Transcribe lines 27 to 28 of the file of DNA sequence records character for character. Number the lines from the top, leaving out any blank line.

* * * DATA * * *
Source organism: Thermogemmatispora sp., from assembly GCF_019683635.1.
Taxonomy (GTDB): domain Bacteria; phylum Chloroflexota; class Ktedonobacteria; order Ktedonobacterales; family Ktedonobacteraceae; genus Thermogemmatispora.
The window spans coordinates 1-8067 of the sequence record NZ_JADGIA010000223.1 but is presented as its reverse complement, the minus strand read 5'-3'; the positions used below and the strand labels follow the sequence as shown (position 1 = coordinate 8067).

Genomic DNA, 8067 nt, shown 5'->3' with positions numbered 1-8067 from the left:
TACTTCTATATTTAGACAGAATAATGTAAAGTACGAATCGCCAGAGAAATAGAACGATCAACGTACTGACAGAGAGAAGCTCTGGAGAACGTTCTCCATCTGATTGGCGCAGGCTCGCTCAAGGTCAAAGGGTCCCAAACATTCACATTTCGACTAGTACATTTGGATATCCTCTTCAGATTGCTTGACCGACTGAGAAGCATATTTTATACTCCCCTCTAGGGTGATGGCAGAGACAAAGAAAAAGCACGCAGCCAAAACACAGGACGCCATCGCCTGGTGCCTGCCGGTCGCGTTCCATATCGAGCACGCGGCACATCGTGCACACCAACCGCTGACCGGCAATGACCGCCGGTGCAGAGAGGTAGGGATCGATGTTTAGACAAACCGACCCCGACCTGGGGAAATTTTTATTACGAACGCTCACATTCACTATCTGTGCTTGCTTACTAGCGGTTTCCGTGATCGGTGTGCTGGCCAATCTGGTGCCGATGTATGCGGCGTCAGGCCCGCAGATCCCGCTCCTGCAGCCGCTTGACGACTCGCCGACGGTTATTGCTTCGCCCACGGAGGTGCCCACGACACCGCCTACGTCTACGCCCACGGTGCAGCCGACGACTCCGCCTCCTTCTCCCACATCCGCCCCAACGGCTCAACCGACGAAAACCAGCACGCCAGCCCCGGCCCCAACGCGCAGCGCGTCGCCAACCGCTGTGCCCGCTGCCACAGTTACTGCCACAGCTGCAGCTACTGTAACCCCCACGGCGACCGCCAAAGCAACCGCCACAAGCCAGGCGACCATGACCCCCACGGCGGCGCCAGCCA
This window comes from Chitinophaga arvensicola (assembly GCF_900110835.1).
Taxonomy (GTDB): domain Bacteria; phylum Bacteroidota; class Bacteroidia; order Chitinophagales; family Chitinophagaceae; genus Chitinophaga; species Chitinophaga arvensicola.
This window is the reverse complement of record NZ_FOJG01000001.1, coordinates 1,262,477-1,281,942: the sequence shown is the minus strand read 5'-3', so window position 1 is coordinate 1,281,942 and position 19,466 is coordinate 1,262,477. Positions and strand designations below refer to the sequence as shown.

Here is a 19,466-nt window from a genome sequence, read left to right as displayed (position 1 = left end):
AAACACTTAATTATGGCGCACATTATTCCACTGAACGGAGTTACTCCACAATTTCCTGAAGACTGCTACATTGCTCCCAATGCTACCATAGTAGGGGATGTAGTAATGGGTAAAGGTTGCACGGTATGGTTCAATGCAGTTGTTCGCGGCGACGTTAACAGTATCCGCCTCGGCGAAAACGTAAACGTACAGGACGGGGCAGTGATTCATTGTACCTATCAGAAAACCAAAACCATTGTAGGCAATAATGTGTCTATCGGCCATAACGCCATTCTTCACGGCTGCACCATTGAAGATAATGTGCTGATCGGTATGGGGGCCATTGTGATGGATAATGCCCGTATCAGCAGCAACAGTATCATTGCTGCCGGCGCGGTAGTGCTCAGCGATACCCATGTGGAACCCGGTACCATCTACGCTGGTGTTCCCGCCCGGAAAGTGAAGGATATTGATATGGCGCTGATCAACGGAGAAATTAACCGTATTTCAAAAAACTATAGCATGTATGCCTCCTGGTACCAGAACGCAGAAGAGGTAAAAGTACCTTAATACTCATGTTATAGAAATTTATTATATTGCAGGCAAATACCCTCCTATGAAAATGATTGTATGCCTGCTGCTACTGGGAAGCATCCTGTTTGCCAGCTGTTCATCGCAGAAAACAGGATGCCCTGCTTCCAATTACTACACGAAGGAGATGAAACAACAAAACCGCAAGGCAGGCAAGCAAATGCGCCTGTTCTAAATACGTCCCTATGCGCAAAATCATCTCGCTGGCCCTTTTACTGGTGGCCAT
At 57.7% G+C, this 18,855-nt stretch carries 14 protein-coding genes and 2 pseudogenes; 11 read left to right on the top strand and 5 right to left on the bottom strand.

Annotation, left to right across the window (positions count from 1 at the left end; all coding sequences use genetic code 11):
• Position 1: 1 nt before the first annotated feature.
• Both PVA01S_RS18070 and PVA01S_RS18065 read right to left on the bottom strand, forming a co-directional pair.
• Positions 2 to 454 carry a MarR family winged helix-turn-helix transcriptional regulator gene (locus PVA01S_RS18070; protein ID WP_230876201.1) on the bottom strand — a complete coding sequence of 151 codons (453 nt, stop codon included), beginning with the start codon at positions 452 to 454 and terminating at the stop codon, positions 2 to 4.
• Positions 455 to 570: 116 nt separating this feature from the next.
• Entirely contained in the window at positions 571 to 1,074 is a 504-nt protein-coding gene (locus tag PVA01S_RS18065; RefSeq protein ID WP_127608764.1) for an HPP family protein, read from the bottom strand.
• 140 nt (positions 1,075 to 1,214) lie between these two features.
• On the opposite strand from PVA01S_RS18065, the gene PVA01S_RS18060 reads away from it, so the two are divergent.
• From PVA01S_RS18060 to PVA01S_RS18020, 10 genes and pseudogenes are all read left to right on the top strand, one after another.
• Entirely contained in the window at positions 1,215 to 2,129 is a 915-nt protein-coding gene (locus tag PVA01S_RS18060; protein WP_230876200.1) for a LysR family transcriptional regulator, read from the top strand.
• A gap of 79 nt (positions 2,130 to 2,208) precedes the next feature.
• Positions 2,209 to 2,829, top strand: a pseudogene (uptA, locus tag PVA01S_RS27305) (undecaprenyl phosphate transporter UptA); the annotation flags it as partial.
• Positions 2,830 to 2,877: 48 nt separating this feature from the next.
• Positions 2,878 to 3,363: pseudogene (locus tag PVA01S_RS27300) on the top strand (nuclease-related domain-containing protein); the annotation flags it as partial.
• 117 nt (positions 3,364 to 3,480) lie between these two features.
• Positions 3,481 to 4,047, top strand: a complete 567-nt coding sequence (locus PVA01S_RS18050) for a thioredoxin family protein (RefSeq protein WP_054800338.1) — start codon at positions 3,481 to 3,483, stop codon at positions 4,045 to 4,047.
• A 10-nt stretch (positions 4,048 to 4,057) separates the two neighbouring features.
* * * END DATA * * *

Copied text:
• Positions 3,481 to 4,047, top strand: a complete 567-nt coding sequence (locus PVA01S_RS18050) for a thioredoxin family protein (RefSeq protein WP_054800338.1) — start codon at positions 3,481 to 3,483, stop codon at positions 4,045 to 4,047.
• A 10-nt stretch (positions 4,048 to 4,057) separates the two neighbouring features.